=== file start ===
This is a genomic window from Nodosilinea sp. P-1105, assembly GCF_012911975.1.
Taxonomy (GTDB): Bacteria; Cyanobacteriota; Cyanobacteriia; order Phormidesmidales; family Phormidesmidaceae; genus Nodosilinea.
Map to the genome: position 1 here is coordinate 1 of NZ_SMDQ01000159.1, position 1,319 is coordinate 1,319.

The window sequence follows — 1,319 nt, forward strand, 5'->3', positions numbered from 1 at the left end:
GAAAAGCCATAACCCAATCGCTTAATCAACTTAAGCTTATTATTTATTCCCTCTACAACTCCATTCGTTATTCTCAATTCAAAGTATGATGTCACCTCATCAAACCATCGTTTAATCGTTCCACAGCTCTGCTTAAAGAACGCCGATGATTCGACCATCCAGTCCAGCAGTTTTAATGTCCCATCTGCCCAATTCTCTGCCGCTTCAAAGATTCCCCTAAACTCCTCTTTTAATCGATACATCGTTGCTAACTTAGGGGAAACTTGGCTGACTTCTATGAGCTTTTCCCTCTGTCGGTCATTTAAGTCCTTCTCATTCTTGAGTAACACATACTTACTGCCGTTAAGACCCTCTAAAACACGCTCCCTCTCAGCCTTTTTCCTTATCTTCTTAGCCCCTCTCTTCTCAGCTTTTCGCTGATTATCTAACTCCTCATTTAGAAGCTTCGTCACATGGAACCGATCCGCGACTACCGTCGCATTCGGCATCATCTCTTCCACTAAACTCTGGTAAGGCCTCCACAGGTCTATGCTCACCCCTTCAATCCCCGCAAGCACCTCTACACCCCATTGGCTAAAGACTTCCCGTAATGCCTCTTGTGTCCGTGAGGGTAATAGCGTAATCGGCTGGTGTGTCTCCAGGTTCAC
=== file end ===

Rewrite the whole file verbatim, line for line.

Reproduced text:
This is a genomic window from Nodosilinea sp. P-1105, assembly GCF_012911975.1.
Taxonomy (GTDB): Bacteria; Cyanobacteriota; Cyanobacteriia; order Phormidesmidales; family Phormidesmidaceae; genus Nodosilinea.
Map to the genome: position 1 here is coordinate 1 of NZ_SMDQ01000159.1, position 1,319 is coordinate 1,319.

The window sequence follows — 1,319 nt, forward strand, 5'->3', positions numbered from 1 at the left end:
GAAAAGCCATAACCCAATCGCTTAATCAACTTAAGCTTATTATTTATTCCCTCTACAACTCCATTCGTTATTCTCAATTCAAAGTATGATGTCACCTCATCAAACCATCGTTTAATCGTTCCACAGCTCTGCTTAAAGAACGCCGATGATTCGACCATCCAGTCCAGCAGTTTTAATGTCCCATCTGCCCAATTCTCTGCCGCTTCAAAGATTCCCCTAAACTCCTCTTTTAATCGATACATCGTTGCTAACTTAGGGGAAACTTGGCTGACTTCTATGAGCTTTTCCCTCTGTCGGTCATTTAAGTCCTTCTCATTCTTGAGTAACACATACTTACTGCCGTTAAGACCCTCTAAAACACGCTCCCTCTCAGCCTTTTTCCTTATCTTCTTAGCCCCTCTCTTCTCAGCTTTTCGCTGATTATCTAACTCCTCATTTAGAAGCTTCGTCACATGGAACCGATCCGCGACTACCGTCGCATTCGGCATCATCTCTTCCACTAAACTCTGGTAAGGCCTCCACAGGTCTATGCTCACCCCTTCAATCCCCGCAAGCACCTCTACACCCCATTGGCTAAAGACTTCCCGTAATGCCTCTTGTGTCCGTGAGGGTAATAGCGTAATCGGCTGGTGTGTCTCCAGGTTCAC